It seems that in my music preferences I may have something in common with egg-laying hens. British farmer Steve Ledsham was surprised when his chickens started laying eight eggs a week instead of the usual four. What was different, he wondered? The increased production seemed to coincide with the building of a new barn, suggesting it might have had to do with the music that was being played to entertain the workers. Ledsham now plays Webber’s music all the time, and as he says, his farm “is overrun with eggs.” Soothing music, he feels, relaxes the birds and the calming effect increases egg production.
It isn’t only chickens that perform better with music. It seems that cows produce more milk when they listen to calming music. And that isn’t just hearsay. Researchers at the University of Leicester in the U.K. exposed herds of Friesian cattle to different types of music for twelve hours a day over nine weeks. On days when slow music was played, milk production increased by about 3 per cent. Beethoven’s Pastoral Symphony and Simon & Garfunkel’s Bridge Over Troubled Water were a big hit in the milking shed. On the other hand, the cows did not enjoy Size of a Cow by Wonderstuff. The music is pretty objectionable, and the cows probably did not think much of the lyrics, either: “Damn blast, look at my past, ripping up my feet over broken glass. Oh wow, look at me now, I’m building up my problems to the size of a cow.”
A Moo Down Milk Lane has no lyrics, but this original composition by Tzu-Deng Jerry D was judged to be the winning entry in a contest run by the British Columbia Dairy Association. The challenge was to come up with music that best increased milk yield, and apparently the cows really enjoyed Jerry D’s dulcet tones. I wonder how the food that the cows chomp on would respond to this little composition. Yes, believe it or not, plant growth may also be affected by music. In 1973, Dorothy Retallack published a book titled The Sound of Music and Plants, in which she described her experiments that involved exposing plants to different types of music. “Easy listening” sounds actually made the plants lean toward the speaker, as if hungering for more. Rock music, on the other hand frightened the plants, stunted their growth and caused them to seek refuge by leaning away from the speaker. The plants didn’t care for country music one way or another, but interestingly, they did have a preference, in terms of instruments. Strings, particularly the sitar, were favoured over percussion instruments.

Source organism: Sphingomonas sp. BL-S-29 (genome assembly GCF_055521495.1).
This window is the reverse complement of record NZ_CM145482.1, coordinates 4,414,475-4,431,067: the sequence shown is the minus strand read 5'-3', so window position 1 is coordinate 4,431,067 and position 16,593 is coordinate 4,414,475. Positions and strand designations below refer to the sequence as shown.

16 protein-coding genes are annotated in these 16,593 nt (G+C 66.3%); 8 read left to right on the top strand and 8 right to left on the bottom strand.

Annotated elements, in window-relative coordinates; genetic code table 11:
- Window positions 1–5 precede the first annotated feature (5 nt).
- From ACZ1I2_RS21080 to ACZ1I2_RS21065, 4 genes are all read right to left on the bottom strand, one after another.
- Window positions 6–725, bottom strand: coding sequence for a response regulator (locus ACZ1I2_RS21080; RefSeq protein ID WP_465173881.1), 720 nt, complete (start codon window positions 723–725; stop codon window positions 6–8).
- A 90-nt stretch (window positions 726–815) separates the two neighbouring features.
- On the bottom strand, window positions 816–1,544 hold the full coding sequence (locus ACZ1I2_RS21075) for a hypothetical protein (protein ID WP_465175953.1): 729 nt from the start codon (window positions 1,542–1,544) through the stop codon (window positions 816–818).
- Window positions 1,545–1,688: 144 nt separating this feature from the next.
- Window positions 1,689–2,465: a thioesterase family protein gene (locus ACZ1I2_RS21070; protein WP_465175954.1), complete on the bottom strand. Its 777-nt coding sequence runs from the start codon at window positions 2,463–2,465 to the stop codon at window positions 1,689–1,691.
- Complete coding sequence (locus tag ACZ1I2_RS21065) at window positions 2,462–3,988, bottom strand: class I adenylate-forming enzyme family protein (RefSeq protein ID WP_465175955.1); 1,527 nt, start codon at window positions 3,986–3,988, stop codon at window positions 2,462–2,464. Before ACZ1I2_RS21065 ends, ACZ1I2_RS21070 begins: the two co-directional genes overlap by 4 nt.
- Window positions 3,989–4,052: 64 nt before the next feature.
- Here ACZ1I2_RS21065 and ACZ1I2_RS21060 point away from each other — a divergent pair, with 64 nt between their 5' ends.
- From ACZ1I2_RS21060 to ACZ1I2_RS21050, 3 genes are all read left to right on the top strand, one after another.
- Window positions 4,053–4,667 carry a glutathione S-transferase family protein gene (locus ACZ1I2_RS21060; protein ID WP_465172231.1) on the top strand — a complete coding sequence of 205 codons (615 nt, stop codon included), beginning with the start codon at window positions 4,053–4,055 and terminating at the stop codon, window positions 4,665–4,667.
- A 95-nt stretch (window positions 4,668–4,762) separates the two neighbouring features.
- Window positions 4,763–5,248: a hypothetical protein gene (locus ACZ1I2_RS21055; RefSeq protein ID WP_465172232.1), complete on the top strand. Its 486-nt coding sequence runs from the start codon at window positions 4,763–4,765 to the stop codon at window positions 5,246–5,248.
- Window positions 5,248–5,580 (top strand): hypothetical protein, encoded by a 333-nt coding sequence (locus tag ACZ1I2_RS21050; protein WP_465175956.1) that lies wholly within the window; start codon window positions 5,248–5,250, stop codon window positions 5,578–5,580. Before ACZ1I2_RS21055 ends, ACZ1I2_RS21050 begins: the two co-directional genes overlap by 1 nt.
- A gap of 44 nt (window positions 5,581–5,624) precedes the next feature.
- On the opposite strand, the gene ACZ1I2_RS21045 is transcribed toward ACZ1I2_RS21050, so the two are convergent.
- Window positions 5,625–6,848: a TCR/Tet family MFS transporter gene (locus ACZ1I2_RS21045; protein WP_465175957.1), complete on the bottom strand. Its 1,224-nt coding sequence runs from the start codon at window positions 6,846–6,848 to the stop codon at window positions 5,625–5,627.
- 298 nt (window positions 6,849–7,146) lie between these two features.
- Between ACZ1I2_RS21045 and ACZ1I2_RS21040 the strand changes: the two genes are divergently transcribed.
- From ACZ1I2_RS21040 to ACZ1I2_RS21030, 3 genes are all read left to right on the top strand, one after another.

How can such a response be explained? Consider that as far as we are concerned, sound is the brain’s interpretation of the vibration of our ear drums in response to variations in air pressure. It is not inconceivable that such changes in pressure can have an effect on the movement of plant cells, resulting in changes in growth. This is more theory than hard science, but some vintners are convinced enough to have placed speakers in their vineyards exposing the vines to the soothing sounds of Mozart and Vivaldi. I wonder what some of Justin Bieber’s warblings would do. Maybe keep birds and insects away. There’s an experiment waiting to be done.